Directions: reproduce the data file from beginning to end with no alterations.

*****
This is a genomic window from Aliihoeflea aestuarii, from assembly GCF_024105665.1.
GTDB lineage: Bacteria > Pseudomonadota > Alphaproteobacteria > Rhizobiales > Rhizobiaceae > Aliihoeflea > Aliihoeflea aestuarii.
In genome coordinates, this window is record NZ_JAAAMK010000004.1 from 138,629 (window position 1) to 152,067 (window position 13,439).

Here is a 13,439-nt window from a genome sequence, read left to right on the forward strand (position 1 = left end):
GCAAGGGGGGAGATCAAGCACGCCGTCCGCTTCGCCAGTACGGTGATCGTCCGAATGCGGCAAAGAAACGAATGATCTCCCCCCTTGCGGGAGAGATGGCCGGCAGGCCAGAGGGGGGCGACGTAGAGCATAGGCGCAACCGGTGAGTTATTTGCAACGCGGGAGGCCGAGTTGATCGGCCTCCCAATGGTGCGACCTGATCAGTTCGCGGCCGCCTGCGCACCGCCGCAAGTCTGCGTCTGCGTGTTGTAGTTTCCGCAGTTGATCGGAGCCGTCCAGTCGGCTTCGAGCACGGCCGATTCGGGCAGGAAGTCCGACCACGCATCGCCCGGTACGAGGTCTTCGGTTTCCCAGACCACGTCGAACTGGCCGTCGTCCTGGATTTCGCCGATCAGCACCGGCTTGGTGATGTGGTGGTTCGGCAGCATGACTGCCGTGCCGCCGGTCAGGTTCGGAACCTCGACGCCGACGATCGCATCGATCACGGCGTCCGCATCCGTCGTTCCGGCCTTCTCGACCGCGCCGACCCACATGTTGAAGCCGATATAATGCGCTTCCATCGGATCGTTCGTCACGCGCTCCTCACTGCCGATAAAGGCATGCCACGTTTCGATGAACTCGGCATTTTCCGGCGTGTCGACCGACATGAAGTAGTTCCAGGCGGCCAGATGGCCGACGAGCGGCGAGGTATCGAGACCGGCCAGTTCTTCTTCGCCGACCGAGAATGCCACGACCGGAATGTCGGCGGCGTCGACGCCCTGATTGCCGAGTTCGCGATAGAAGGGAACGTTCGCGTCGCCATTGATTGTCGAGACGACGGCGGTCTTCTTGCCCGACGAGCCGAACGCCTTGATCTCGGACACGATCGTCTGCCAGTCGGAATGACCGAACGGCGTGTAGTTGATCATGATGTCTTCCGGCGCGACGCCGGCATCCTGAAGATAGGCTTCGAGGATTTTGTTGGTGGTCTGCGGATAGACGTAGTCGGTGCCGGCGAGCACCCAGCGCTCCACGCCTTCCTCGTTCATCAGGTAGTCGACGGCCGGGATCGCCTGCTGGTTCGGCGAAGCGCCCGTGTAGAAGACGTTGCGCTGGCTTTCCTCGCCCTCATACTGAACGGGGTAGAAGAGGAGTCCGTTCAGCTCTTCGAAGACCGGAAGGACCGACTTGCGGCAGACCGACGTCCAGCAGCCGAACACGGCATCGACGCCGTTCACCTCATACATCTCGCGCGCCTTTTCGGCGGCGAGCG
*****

This is a genomic window from Aliihoeflea aestuarii, from assembly GCF_024105665.1.
GTDB lineage: Bacteria > Pseudomonadota > Alphaproteobacteria > Rhizobiales > Rhizobiaceae > Aliihoeflea > Aliihoeflea aestuarii.
In genome coordinates, this window is record NZ_JAAAMK010000004.1 from 138,629 (window position 1) to 152,067 (window position 13,439).

Here is a 13,439-nt window from a genome sequence, read left to right on the forward strand (position 1 = left end):
GCAAGGGGGGAGATCAAGCACGCCGTCCGCTTCGCCAGTACGGTGATCGTCCGAATGCGGCAAAGAAACGAATGATCTCCCCCCTTGCGGGAGAGATGGCCGGCAGGCCAGAGGGGGGCGACGTAGAGCATAGGCGCAACCGGTGAGTTATTTGCAACGCGGGAGGCCGAGTTGATCGGCCTCCCAATGGTGCGACCTGATCAGTTCGCGGCCGCCTGCGCACCGCCGCAAGTCTGCGTCTGCGTGTTGTAGTTTCCGCAGTTGATCGGAGCCGTCCAGTCGGCTTCGAGCACGGCCGATTCGGGCAGGAAGTCCGACCACGCATCGCCCGGTACGAGGTCTTCGGTTTCCCAGACCACGTCGAACTGGCCGTCGTCCTGGATTTCGCCGATCAGCACCGGCTTGGTGATGTGGTGGTTCGGCAGCATGACTGCCGTGCCGCCGGTCAGGTTCGGAACCTCGACGCCGACGATCGCATCGATCACGGCGTCCGCATCCGTCGTTCCGGCCTTCTCGACCGCGCCGACCCACATGTTGAAGCCGATATAATGCGCTTCCATCGGATCGTTCGTCACGCGCTCCTCACTGCCGATAAAGGCATGCCACGTTTCGATGAACTCGGCATTTTCCGGCGTGTCGACCGACATGAAGTAGTTCCAGGCGGCCAGATGGCCGACGAGCGGCGAGGTATCGAGACCGGCCAGTTCTTCTTCGCCGACCGAGAATGCCACGACCGGAATGTCGGCGGCGTCGACGCCCTGATTGCCGAGTTCGCGATAGAAGGGAACGTTCGCGTCGCCATTGATTGTCGAGACGACGGCGGTCTTCTTGCCCGACGAGCCGAACGCCTTGATCTCGGACACGATCGTCTGCCAGTCGGAATGACCGAACGGCGTGTAGTTGATCATGATGTCTTCCGGCGCGACGCCGGCATCCTGAAGATAGGCTTCGAGGATTTTGTTGGTGGTCTGCGGATAGACGTAGTCGGTGCCGGCGAGCACCCAGCGCTCCACGCCTTCCTCGTTCATCAGGTAGTCGACGGCCGGGATCGCCTGCTGGTTCGGCGAAGCGCCCGTGTAGAAGACGTTGCGCTGGCTTTCCTCGCCCTCATACTGAACGGGGTAGAAGAGGAGTCCGTTCAGCTCTTCGAAGACCGGAAGGACCGACTTGCGGCAGACCGACGTCCAGCAGCCGAACACGGCATCGACGCCGTTCACCTCATACATCTCGCGCGCCTTTTCGGCGGCGAGCG